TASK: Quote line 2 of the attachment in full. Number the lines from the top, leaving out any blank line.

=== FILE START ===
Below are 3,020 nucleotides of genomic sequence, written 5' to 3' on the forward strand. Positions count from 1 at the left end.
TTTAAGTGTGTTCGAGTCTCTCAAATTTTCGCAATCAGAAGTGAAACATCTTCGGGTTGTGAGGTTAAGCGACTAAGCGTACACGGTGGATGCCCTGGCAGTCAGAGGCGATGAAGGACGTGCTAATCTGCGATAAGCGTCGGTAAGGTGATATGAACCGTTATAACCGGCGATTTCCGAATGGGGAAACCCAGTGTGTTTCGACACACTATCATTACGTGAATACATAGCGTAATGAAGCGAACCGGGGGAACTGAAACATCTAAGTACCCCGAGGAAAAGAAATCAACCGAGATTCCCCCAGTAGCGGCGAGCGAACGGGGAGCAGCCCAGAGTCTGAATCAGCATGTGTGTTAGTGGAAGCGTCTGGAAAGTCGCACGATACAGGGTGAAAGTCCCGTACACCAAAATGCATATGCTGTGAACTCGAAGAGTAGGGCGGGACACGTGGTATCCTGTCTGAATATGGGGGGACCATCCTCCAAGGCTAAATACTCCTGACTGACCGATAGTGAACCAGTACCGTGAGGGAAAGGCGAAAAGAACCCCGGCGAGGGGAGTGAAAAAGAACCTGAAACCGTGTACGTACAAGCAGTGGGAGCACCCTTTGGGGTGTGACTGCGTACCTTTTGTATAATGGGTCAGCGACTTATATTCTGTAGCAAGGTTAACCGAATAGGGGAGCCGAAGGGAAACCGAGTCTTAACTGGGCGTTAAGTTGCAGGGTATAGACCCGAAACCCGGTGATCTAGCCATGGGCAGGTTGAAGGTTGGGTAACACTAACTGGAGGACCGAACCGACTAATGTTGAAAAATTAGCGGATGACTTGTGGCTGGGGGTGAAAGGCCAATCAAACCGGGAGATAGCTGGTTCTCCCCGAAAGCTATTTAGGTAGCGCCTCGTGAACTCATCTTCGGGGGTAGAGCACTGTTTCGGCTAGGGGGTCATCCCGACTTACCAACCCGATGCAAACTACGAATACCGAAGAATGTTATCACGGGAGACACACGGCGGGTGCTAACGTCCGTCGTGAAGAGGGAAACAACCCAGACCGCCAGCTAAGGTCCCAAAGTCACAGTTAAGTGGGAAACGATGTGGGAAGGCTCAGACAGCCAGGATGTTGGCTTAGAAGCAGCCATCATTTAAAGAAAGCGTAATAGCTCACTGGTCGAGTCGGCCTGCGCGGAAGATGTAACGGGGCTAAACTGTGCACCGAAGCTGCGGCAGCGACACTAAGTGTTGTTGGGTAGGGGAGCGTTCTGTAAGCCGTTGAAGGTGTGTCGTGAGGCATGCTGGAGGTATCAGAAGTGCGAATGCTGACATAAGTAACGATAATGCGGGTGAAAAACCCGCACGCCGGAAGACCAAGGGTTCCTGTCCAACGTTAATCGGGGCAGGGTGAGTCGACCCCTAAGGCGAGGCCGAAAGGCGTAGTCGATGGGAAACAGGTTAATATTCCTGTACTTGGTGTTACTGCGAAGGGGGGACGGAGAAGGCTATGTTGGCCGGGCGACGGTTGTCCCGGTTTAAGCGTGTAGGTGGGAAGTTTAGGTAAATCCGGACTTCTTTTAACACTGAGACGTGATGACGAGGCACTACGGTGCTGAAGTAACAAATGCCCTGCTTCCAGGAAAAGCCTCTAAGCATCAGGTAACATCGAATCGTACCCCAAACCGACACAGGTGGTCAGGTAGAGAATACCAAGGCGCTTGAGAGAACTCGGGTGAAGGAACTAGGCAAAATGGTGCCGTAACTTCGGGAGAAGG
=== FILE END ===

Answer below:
TTTAAGTGTGTTCGAGTCTCTCAAATTTTCGCAATCAGAAGTGAAACATCTTCGGGTTGTGAGGTTAAGCGACTAAGCGTACACGGTGGATGCCCTGGCAGTCAGAGGCGATGAAGGACGTGCTAATCTGCGATAAGCGTCGGTAAGGTGATATGAACCGTTATAACCGGCGATTTCCGAATGGGGAAACCCAGTGTGTTTCGACACACTATCATTACGTGAATACATAGCGTAATGAAGCGAACCGGGGGAACTGAAACATCTAAGTACCCCGAGGAAAAGAAATCAACCGAGATTCCCCCAGTAGCGGCGAGCGAACGGGGAGCAGCCCAGAGTCTGAATCAGCATGTGTGTTAGTGGAAGCGTCTGGAAAGTCGCACGATACAGGGTGAAAGTCCCGTACACCAAAATGCATATGCTGTGAACTCGAAGAGTAGGGCGGGACACGTGGTATCCTGTCTGAATATGGGGGGACCATCCTCCAAGGCTAAATACTCCTGACTGACCGATAGTGAACCAGTACCGTGAGGGAAAGGCGAAAAGAACCCCGGCGAGGGGAGTGAAAAAGAACCTGAAACCGTGTACGTACAAGCAGTGGGAGCACCCTTTGGGGTGTGACTGCGTACCTTTTGTATAATGGGTCAGCGACTTATATTCTGTAGCAAGGTTAACCGAATAGGGGAGCCGAAGGGAAACCGAGTCTTAACTGGGCGTTAAGTTGCAGGGTATAGACCCGAAACCCGGTGATCTAGCCATGGGCAGGTTGAAGGTTGGGTAACACTAACTGGAGGACCGAACCGACTAATGTTGAAAAATTAGCGGATGACTTGTGGCTGGGGGTGAAAGGCCAATCAAACCGGGAGATAGCTGGTTCTCCCCGAAAGCTATTTAGGTAGCGCCTCGTGAACTCATCTTCGGGGGTAGAGCACTGTTTCGGCTAGGGGGTCATCCCGACTTACCAACCCGATGCAAACTACGAATACCGAAGAATGTTATCACGGGAGACACACGGCGGGTGCTAACGTCCGTCGTGAAGAGGGAAACAACCCAGACCGCCAGCTAAGGTCCCAAAGTCACAGTTAAGTGGGAAACGATGTGGGAAGGCTCAGACAGCCAGGATGTTGGCTTAGAAGCAGCCATCATTTAAAGAAAGCGTAATAGCTCACTGGTCGAGTCGGCCTGCGCGGAAGATGTAACGGGGCTAAACTGTGCACCGAAGCTGCGGCAGCGACACTAAGTGTTGTTGGGTAGGGGAGCGTTCTGTAAGCCGTTGAAGGTGTGTCGTGAGGCATGCTGGAGGTATCAGAAGTGCGAATGCTGACATAAGTAACGATAATGCGGGTGAAAAACCCGCACGCCGGAAGACCAAGGGTTCCTGTCCAACGTTAATCGGGGCAGGGTGAGTCGACCCCTAAGGCGAGGCCGAAAGGCGTAGTCGATGGGAAACAGGTTAATATTCCTGTACTTGGTGTTACTGCGAAGGGGGGACGGAGAAGGCTATGTTGGCCGGGCGACGGTTGTCCCGGTTTAAGCGTGTAGGTGGGAAGTTTAGGTAAATCCGGACTTCTTTTAACACTGAGACGTGATGACGAGGCACTACGGTGCTGAAGTAACAAATGCCCTGCTTCCAGGAAAAGCCTCTAAGCATCAGGTAACATCGAATCGTACCCCAAACCGACACAGGTGGTCAGGTAGAGAATACCAAGGCGCTTGAGAGAACTCGGGTGAAGGAACTAGGCAAAATGGTGCCGTAACTTCGGGAGAAGG